Tuesday, May 01, 2007

Playing Roulette as a Business

(In which I drop the phrase "WTF?" several times)

OK, keep laughing. Yes, Playing Roulette as a Business is the actual title of a book out there. I discovered it at the library a few weeks ago, and it's so chock full of misconseptions that I think I was irritating other library patrons with my laughter.

The system? Bet two units on one block of six numbers, bet two units on another block of six numbers, and bet one unit on the five number block of 0, 00, 1, 2, 3. If you know anything about roulette, you're already saying "WTF?!", but if not, let me explain why this is so dumb.

There's 38 slots on a roulette wheel. If you bet $1 on a single number, beat the 38:1 odds, and win, you get $35, plus keep your original $1. The difference between the $36 you get and the $38 you should is the house edge. The edge, on a percentage basis, is the $2 difference divided by the $38 you should get, which is 5.26%. That's a huge house edge -- don't play this game if you are in it to make money -- "as a business". Heh.

If you bet $1 on a six-number block and win, you'll get $5 plus your $1 back. Figuring out the payoff for almost any $1 bet is easy: it's 36 divided by the number of numbers covered. Betting on black, which covers 18 numbers? That's 36/18, so you'll get $2 ($1 won, plus your original $1).

However, the five number block of 0, 00, 1, 2, 3 only pays back $6 plus the original $1, although it should be paying $7.20 plus $1. That's the worst bet in roulette, with a 7.89% house edge.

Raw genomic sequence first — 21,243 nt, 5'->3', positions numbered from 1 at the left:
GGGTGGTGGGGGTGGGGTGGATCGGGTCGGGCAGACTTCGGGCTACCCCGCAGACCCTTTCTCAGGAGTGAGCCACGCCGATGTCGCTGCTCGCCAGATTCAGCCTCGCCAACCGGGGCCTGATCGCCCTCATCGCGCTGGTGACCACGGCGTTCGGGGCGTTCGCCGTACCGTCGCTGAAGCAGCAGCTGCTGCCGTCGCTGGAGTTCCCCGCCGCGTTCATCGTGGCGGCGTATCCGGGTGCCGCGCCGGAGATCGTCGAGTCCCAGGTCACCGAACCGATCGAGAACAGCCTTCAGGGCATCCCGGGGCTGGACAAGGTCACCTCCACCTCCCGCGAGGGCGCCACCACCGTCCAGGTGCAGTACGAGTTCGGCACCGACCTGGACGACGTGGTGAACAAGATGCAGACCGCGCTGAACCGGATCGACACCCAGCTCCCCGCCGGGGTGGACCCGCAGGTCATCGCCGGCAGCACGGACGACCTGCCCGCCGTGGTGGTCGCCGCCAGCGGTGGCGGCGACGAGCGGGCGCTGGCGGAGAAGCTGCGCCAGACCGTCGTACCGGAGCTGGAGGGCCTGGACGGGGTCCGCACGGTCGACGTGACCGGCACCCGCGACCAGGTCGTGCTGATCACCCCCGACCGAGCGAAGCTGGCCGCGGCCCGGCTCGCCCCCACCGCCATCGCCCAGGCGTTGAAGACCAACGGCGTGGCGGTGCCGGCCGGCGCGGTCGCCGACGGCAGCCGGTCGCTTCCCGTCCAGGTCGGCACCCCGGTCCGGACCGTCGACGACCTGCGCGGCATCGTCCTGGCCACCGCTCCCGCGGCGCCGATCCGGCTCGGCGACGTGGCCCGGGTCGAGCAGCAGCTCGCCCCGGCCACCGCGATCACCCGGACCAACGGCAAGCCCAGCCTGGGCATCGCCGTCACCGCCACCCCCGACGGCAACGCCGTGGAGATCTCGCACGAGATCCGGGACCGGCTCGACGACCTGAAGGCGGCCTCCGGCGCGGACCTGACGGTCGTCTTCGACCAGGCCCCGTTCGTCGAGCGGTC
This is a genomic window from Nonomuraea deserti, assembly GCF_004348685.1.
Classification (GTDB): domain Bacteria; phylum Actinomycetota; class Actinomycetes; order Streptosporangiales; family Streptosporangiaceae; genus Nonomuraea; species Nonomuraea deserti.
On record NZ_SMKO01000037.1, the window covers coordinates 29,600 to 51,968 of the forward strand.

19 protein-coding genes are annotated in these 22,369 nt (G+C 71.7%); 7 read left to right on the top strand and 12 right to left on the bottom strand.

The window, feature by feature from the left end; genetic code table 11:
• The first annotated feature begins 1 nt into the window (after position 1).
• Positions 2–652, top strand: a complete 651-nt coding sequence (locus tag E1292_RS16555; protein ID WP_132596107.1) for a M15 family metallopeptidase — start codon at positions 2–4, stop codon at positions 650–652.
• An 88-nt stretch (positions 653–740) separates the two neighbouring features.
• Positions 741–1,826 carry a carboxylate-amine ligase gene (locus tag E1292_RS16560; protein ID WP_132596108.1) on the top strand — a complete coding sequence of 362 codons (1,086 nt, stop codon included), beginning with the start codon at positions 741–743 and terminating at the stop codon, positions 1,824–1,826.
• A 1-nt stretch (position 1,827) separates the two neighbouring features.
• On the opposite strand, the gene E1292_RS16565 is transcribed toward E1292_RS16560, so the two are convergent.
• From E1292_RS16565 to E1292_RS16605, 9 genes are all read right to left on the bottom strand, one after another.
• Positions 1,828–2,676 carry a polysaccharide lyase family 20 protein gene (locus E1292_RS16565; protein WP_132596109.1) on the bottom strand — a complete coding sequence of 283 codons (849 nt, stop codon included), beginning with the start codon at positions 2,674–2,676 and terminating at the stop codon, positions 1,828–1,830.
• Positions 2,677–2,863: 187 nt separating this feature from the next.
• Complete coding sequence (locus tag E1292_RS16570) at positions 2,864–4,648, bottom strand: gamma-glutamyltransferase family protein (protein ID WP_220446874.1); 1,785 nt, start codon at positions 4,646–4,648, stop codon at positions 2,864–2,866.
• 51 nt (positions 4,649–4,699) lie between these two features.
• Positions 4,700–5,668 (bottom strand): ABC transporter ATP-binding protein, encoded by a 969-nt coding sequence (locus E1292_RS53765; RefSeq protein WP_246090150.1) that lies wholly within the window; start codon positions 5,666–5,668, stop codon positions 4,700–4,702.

The author says that the 6/6/5 blocks of numbers he recommends work because they're spread out around the wheel, making it more likely that they'll hit. Again, WTF? Whether the 17 numbers are scattered around the wheel or whether they're one big wedge of 17 numbers, the odds of hitting any of them are the same: 17 in 38.

He correctly disparages the Martingale system, which has you double your bets after every loss. Your bets would be 1-2-4-8-16-32-64-128 and so on. The obvious problem with the system is that when you hit a losing streak, you're betting $64 or $128 after eight or nine losses in order to win $1.

The author's solution? Use a 1-1-1-2-4-8-16-32-64-128 progression. WTF? That's just the Martingale with two extra losing sessions tacked onto the beginning. When you're in the middle of a losing "streak", the wheel doesn't know that you've lost or won the previous spin.

The most amusing part of the book came at the very, very end. On the back cover of the book is the following:

R. J. Smart is the pseudonym of a Nevada roulette croupier. He prefers to remain anonymous and hopes to earn enough royalties from sales of this book to permit expansion of his roulette activities to casinos other than the one in which he works.

WTF? The author of Playing Roulette as a Business is apparently unable to play roulette as a business, and his system apparently doesn't even give him enough bankroll to play somewhere else (WTF does that mean?).

So in conclusion, to play roulette as a business, you've got to:
1) Make the worst possible bet on the wheel
2) Follow a system that the author says not to follow
3) Trust a guy who admits that he's funding his roulette play from roulette book royalties.


1 comment:

Anonymous said...

Travis, I am not sure how to contact you re: wikipedia, but I am curious as to why you edited certain people out of the sports section which I had added (Tacoma). I listed several professional soccer players, all of whom are real and played professionally. Why/how do you have authority to change it, and what standards did you use?
Thanks, Terry.